The game is the brainchild of Heidi Coleman, director of undergraduate studies in theater and performance studies; Patrick Jagoda, associate professor in English and cinema and media studies; and Kristen Schilt, associate professor in sociology. The project is the result of two years of planning led by Coleman and Jagoda, who co-directed the game and have taught several courses on game design.
The purpose of the courses and the efforts behind the game is to give students a chance to practice a series of skills such as resiliency through failure and communicating with peers and teachers. “Through games, one can learn through a comparatively forgiving process of trial and error that yields improvement,” Jagoda said.
“The ParaSite” was modeled after UChicago’s famed Scav Hunt, which over the past 30 years, has grown to become the largest of its kind in the world.
“To me, this alternate reality game generates from the same ambitious, creative and quirky place,” Coleman said. “It’s an example of the deeply interdisciplinary experimentation that takes place at UChicago.”
Not just players but creators
The fictional story for the alternate reality game is complex. It deals with a secret society formed in 1896 at UChicago and centers around a mysterious entity called “the parasite,” and a room filled with 121 unique objects that appears every 11 years.
Before students arrived on campus in mid-September, they began interacting with the game through social media, from monk sightings on Facebook to YouTube videos featuring a character called the Arbiter to Snapchat conversations with a character called the Ren.
Incoming students created an elaborate gaming guide, filled with artwork, clues and detailed narratives. Others created their own side projects—several students wrote and performed original songs, while another embroidered the image of the game on a blanket.
“The most interesting alternate reality games contain content that is not merely produced for users to consume passively,” Jagoda said. “A strength of ARGs is that they tend to be more Frankensteinian, less polished, more inviting for players to connect the fragments and fill in the blanks. In an ARG, when players create characters or share ideas, the designers frequently add them to the canon and to the shared world. For us, students weren’t just users and players but co-creators. We always wanted to pass this world to them.”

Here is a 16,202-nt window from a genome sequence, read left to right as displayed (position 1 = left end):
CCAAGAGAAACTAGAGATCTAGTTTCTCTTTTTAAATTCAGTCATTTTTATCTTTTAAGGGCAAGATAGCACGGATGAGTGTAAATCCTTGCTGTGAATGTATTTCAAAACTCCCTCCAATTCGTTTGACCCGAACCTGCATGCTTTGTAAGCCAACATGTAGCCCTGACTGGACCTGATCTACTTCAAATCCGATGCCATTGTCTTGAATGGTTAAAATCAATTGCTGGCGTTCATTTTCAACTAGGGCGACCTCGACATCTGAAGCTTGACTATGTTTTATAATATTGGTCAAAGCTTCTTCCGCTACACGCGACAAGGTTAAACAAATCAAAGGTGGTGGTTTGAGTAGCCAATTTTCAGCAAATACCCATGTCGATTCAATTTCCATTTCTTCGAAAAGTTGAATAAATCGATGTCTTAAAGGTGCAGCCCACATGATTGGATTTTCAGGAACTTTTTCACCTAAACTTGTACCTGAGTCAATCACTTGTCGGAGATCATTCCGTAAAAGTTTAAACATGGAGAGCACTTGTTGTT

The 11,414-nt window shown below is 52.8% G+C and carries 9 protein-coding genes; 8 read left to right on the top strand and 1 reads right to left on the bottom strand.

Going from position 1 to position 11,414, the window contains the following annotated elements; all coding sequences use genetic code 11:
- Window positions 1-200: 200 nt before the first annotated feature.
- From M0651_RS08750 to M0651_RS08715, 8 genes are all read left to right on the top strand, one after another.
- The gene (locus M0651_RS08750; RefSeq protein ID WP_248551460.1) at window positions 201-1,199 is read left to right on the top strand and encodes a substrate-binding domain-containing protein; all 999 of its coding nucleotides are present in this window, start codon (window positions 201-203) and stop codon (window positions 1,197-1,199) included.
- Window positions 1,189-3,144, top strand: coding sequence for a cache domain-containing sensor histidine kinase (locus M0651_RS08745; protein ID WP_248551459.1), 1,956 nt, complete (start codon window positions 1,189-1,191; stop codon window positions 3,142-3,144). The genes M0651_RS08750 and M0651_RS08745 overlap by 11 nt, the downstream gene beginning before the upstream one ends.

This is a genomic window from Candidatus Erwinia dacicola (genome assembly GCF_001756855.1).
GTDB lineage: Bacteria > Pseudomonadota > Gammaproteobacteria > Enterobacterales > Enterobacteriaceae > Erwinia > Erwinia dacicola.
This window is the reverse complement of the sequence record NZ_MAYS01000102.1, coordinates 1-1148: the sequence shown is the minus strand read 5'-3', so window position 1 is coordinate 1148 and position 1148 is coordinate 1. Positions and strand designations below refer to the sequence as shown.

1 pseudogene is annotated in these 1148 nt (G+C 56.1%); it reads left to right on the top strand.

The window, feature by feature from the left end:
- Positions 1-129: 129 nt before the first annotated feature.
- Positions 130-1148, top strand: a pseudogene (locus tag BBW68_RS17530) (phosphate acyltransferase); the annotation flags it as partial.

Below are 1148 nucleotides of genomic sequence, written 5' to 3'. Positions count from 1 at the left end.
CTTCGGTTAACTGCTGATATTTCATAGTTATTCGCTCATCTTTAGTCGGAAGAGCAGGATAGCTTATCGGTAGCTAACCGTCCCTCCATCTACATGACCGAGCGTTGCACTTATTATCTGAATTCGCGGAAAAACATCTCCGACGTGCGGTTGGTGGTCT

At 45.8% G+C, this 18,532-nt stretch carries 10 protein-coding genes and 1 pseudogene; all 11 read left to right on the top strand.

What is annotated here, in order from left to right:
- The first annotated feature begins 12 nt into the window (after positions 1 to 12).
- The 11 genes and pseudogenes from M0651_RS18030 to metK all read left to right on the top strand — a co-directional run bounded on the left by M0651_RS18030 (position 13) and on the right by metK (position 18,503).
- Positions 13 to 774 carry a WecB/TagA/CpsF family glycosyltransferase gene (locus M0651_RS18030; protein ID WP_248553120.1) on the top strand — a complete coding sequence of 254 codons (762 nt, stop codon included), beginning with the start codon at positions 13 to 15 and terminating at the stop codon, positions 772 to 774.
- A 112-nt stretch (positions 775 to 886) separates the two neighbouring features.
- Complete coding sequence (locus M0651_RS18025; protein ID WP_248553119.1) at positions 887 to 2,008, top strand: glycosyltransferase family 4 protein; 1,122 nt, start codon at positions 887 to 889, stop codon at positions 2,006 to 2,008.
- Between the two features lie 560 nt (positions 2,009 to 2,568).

Unique research and learning opportunity
The Neubauer Collegium for Culture and Society, a research institute at UChicago that supports research collaborations driven by a humanistic perspective, helped launch the effort behind the game in 2016.
Coleman and Jagoda used Schilt’s extensive ethnographic study of orientation with students in 2016 to better understand areas of intervention they could focus on encouraging “embedded learning” without becoming didactic.
“It has been an opportunity to create a pilot program that has collaborated with faculty, students, administrators and artists and resulted in modules including an online course, a card game, arts installations and live-action games,” Coleman said.
The project was a strong fit for the Neubauer Collegium, which draws together scholars with expertise in the humanities, social sciences and the arts.
“Beyond this single transmedia world, there is a role for the University of Chicago to create new knowledge about, and interventions through, digital media and games,” Jagoda said. “There’s a real opportunity for us to build on existing academic strengths in media studies, digital arts and even ties to economic game theory and behavioral economics to become a leader in game-based learning and research.”
For students like Shih, the experience left a lasting impression that went beyond gaming.
“We were all pushed outside our comfort zone from the beginning to talk with people we didn’t know online, but once we were on campus, we really had to put ourselves out there,” Shih said. “My closest friends have come from this.”